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EXPERIMENTAL DESIGN

FOCUS QUESTION:

Does the concentration in the voltaic cells which is powering the electrolytic cell, effect the cell
potential and therefore, the amount of metal electroplating a copper strip?

HYPOTHESIS:

As a result of the high concentration of metal ions the potential energy of the voltaic cell will increase
due to the increased movement of particles. Therefore as the concentration increases, so will the
amount of metal ions that are plating the strip of copper.

BACKGROUND THEORY:

A Voltaic Cell is a cell which converts chemical energy of oxidants and reductants into electrical energy.
it is made from connecting two different metals and submerging the pieces into a fluid that creates a
conduction atmosphere. This cell usually works with application of the galvanic technique. A galvanic
voltaic cell consists of two metals, ie. copper and zinc, placed closely together. These pieces are then
separated by a salt solution causing the electrochemical reaction to occur. The concept of this reaction
is that metal contains cations, ions that have more protons than electrons. Cations react with water,
which contains anions, ions that have more electrons than protons. Both pieces of metal must be
separated by a barrier as one metal will cause the reduction or oxidation to the other. The reaction
between the anion and cation creates an exchange of electrons and thus, creates electricity (Chavis,
2010). In a voltaic cell there are electrodes, which are conductors used to allow the flow of electrons in
an electrochemical cell. One electrode is the anode and the other is the cathode. The anode is negative
and is the one that disintegrates. Oxidation will always occur at the anode. The cathode is positive and
the solid deposits onto the cathode. Reduction occurs at the cathode. A salt bridge in a voltaic cell,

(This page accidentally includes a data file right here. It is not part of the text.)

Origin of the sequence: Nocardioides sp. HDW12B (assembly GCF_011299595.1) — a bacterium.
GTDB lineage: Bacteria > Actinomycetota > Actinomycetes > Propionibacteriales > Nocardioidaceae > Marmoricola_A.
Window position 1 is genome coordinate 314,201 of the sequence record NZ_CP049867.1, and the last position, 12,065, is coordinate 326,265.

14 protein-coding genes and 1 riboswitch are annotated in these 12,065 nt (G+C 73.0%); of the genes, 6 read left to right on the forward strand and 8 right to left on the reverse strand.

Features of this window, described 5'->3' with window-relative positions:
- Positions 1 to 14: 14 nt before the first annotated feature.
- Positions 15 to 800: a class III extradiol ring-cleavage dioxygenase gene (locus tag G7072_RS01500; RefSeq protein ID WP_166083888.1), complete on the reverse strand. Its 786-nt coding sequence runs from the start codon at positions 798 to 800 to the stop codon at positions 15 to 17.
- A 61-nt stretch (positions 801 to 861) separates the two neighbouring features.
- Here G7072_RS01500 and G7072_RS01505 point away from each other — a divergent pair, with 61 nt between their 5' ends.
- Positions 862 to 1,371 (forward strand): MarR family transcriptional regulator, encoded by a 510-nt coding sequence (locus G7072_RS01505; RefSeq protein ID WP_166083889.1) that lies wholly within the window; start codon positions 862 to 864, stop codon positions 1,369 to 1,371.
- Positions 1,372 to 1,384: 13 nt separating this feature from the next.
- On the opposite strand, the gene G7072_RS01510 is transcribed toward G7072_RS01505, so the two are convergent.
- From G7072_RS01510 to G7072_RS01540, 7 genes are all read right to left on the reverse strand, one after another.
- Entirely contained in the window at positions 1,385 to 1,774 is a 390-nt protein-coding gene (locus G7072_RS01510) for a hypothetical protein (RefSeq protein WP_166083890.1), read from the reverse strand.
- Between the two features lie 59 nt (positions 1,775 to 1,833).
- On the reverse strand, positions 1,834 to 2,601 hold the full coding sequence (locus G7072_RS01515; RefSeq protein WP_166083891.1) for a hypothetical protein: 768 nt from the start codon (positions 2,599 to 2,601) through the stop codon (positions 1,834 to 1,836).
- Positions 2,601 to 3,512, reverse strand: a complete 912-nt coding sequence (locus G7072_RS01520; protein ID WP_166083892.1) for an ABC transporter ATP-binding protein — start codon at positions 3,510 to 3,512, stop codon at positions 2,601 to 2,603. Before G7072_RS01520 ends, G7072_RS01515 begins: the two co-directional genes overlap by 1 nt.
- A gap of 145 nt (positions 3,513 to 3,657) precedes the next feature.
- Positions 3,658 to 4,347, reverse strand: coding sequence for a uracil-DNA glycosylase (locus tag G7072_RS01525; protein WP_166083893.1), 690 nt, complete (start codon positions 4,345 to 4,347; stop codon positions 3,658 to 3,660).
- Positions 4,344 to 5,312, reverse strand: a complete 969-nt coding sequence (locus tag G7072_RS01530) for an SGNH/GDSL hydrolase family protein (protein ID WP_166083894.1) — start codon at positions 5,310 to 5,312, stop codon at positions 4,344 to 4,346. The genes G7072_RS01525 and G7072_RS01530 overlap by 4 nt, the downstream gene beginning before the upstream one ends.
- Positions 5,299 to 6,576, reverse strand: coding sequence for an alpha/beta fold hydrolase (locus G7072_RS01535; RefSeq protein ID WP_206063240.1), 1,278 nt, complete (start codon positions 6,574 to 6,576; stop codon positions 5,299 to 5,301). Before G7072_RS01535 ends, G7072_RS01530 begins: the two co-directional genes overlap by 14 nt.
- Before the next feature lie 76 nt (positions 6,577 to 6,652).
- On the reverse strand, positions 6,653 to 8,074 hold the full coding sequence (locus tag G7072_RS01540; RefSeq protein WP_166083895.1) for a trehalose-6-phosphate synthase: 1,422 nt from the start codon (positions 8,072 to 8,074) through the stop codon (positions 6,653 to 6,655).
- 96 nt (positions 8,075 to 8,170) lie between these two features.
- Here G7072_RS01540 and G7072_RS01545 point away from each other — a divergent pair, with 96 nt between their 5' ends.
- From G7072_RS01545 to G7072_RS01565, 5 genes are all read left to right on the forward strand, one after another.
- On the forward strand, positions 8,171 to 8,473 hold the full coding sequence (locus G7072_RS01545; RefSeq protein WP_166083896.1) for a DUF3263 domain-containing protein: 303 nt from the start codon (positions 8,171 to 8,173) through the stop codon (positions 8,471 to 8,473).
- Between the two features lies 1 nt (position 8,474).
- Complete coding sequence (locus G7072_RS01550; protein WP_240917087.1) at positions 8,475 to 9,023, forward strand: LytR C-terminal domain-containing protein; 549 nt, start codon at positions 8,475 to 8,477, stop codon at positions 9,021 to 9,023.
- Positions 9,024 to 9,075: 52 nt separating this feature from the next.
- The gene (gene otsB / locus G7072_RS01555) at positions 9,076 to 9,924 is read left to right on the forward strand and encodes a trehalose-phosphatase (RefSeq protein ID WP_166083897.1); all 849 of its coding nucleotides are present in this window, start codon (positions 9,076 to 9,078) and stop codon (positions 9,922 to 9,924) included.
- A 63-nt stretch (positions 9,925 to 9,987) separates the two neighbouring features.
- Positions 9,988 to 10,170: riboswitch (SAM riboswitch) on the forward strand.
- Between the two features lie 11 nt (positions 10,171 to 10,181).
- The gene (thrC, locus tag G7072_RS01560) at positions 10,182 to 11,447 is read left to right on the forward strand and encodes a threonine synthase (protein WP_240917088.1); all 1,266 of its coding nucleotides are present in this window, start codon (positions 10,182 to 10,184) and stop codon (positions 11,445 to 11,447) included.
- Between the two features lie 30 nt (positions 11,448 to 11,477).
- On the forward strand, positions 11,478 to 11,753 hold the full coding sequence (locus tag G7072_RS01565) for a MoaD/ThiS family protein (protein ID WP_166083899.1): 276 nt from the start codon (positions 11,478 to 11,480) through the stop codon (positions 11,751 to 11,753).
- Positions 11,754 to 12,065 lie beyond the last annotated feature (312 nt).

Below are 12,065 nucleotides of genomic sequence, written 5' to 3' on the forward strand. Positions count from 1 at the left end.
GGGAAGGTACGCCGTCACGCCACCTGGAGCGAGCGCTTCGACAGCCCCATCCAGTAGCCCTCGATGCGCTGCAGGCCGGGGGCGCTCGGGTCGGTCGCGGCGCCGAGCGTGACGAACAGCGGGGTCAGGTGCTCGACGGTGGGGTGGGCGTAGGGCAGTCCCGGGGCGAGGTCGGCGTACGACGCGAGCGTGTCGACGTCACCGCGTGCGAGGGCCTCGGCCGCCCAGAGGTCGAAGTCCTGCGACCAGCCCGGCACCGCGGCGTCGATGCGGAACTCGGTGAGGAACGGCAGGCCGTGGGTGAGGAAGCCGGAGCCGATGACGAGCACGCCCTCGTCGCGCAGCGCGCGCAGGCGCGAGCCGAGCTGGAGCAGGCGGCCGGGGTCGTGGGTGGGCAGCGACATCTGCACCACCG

allows for migration of ions to complete the electrical circuit. The flow of electrons is from anode to
cathode, positive to negative (unknown, 2010).
An example of a voltaic cell; 2 half-cells connected by a wire and salt bridge to complete electrical
circuit.

--- Zn2+
Anode: Zn Eo = +0.76V
> + 2e

Cu2+ + ---
Cathode: Cu Eo = +0.35V
2e >

Zn + --- Zn2+
Cell: Eocell = +1.11V
Cu2+ > + Cu

In the example given above the follow reactions are taking place: at the negative anoder, zinc is
oxidised to zinc ions. At the positive cathode, copper ions are reduced to copper atoms. The electron
flow is from the zinc anode to the copper cathode. The overall reaction; zinc is donating electrons to
copper ions. This redox reaction spontaneously occurs as E0 is positive (blah, ). For this reaction to be
successful in powering an electrolytic cell, the amount of electricity that is required to power the cell
must be less than that produced by the voltaic cell (unknown, 2010).

An electrolytic cell is an electrochemical cell which requires energy from a supplied voltage to drive an
otherwise non-spontaneous reaction. ‘Such a cell could be produced by applying a reverse voltage to a
voltaic cell such as the Daniell cell’ (Nave, 2010). The current passes around the external circuit to and
from the battery by the movement of electrons. Positive ions from the electrolyte carry electrons from
the cathode and use them to reduce ions. Simultaneously, the negative ions move to the positive
electrode (anode) to deposit electrons and oxidise (Charco, 2004).
The choices made for the metals were determined according to their reducing E0 values in the IB data
booklet. Copper and magnesium were chosen as together they produce a rather large voltage.

Anode: Cu2+ + e- ---> Cu Eo = +0.15V

Cathode: Mg ---> Mg2+ + e- Eo = +2.37V

Cell: Mg + Cu2+ ---> Mg2+ + Cu Eocell = +2.52V

By choosing zinc and copper for the electrolytic cell the calculated voltage below 0. Moreover, this will
produce a non-spontaneous reaction. Therefore, powering this cell with the electrolytic cell should